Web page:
“I dare you to read this novel and not fall in love with Arthur Truluv. His story will make you laugh and cry, and will show you a love that never ends, and what it means to be truly human.”—Fannie Flagg
An emotionally powerful novel about three people who each lose the one they love most, only to find second chances where they least expect them
“Fans of Meg Wolitzer, Emma Straub, or [Elizabeth] Berg’s previous novels will appreciate the richly complex characters and clear prose. Redemptive without being maudlin, this story of two misfits lucky to have found one another will tug at readers’ heartstrings.”—Booklist
For the past six months, Arthur Moses’s days have looked the same: He tends to his rose garden and to Gordon, his cat, then rides the bus to the cemetery to visit his beloved late wife for lunch. The last thing Arthur would imagine is for one unlikely encounter to utterly transform his life.
Eighteen-year-old Maddy Harris is an introspective girl who visits the cemetery to escape the other kids at school. One afternoon she joins Arthur—a gesture that begins a surprising friendship between two lonely souls. Moved by Arthur’s kindness and devotion, Maddy gives him the nickname “Truluv.” As Arthur’s neighbor Lucille moves into their orbit, the unlikely trio band together and, through heartache and hardships, help one another rediscover their own potential to start anew.
Wonderfully written and full of profound observations about life, The Story of Arthur Truluv is a beautiful and moving novel of compassion in the face of loss, of the small acts that turn friends into family, and of the possibilities to achieve happiness at any age.
Praise for The Story of Arthur Truluv
“For several days after [finishing The Story of Arthur Truluv], I felt lifted by it, and I found myself telling friends, also feeling overwhelmed by 2017, about the book. Read this, I said, it will offer some balance to all that has happened, and it is a welcome reminder we’re all neighbors here.”—Chicago Tribune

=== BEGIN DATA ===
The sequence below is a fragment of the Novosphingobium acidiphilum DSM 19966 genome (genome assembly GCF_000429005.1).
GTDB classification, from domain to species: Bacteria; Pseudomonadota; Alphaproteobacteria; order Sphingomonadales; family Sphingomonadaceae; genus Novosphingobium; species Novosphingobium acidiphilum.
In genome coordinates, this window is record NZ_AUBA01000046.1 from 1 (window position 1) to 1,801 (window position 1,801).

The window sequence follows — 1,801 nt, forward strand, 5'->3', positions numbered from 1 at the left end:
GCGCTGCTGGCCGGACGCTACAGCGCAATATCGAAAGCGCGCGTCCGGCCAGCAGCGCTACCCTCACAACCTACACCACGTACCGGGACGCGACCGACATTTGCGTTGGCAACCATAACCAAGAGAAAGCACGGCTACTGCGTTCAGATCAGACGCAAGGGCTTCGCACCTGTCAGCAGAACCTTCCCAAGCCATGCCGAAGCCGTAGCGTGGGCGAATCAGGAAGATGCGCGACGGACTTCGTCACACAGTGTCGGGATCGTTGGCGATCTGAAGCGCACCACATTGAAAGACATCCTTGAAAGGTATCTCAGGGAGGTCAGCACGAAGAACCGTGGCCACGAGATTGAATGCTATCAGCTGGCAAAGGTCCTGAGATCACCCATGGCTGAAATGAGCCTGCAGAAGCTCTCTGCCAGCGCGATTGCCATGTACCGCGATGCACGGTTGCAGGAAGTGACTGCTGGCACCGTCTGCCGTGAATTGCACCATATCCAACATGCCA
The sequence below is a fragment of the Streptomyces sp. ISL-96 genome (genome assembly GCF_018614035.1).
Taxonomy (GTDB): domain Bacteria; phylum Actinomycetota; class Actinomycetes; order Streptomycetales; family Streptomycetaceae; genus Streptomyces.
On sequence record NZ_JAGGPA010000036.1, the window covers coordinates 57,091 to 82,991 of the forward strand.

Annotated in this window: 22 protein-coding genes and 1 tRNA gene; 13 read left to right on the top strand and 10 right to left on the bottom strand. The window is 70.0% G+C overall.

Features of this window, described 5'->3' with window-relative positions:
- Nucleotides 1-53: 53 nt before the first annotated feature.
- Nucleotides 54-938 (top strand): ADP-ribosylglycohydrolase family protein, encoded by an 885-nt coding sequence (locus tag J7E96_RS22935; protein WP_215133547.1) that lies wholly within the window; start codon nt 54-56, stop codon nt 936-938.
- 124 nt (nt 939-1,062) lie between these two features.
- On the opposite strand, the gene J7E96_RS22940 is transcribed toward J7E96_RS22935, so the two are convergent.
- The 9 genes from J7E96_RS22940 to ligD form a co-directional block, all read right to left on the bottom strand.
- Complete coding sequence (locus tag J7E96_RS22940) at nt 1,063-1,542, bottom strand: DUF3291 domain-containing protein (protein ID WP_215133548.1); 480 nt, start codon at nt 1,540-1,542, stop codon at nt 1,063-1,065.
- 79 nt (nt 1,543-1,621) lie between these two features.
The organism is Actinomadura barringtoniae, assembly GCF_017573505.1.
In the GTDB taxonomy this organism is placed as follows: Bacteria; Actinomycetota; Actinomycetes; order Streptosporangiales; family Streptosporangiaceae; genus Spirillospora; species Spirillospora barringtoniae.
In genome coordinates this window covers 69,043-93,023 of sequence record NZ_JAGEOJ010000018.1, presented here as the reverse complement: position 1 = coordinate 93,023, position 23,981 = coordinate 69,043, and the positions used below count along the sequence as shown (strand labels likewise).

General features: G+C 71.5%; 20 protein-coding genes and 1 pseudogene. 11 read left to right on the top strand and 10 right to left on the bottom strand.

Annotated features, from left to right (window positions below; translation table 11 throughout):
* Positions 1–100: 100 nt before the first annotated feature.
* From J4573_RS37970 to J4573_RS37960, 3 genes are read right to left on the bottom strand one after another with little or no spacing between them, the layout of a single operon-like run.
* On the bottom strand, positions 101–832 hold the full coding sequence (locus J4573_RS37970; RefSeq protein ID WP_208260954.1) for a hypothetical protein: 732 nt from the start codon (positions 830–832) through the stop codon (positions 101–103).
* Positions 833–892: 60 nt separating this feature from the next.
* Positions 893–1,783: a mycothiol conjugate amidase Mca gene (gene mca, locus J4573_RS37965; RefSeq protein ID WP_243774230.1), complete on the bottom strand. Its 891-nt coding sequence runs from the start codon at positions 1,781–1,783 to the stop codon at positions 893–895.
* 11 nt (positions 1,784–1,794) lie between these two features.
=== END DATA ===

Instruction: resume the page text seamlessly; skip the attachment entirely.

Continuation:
“Not since Paul Zindel’s classic The Pigman have we seen such a unique bond between people who might not look twice at each other in real life. This small, mighty novel offers proof that they should.”—People, Book of the Week
APPLE BOOKS REVIEW
Sweet and sometimes sad, The Story of Arthur Truluv is full of charm. The novel centers around two people who form an unlikely friendship in a cemetery: a grief-stricken widower and a teenage girl who’s being viciously bullied. Elizabeth Berg has given her characters so much heart, you just want to give them a big hug. But she steers clear of treacly emotions by diving headfirst into the difficult stuff, exploring the heartache of loss, the sting of feeling like an outsider, and the nuances of loneliness. In the midst of all the harshness in our world, this book is a warm reminder of all the good around us.
Arthur, the title character of the latest from Berg (Talk Before Sleep), does not enjoy living alone. Since his wife's death, the best part of his daily routine is visiting the cemetery to eat lunch at her grave. The only other constants in his life are taking care of his cat and keeping his distance from his nosy neighbor, Lucille. Then he meets Maddy, a troubled teen who is bullied at school and misunderstood by her father at home, and who has taken to hanging out at the cemetery to be by herself. The two form a bond, and when Maddy gets pregnant with her ex-boyfriend's baby, she seeks Arthur's help. Together with Lucille, who has recently faced her own tragic loss, the three form something like a family. Berg's novel is as comforting as Lucille's fresh-baked cookies, with plenty of charm and memorable characters. Readers will be taken by this story about how friendship can defy any generation gap and how it's never too late to find a new purpose in life.
Customer ReviewsSee All
Hi early A see
This is a smooth read that features kind, interesting characters. If you’re feeling down this book can lift your spirits.
Wonderful, heart-warming story
Beautifully told tale of kindness, and a great story. I don’t like sentimental books, or tearjerkers. This was neither.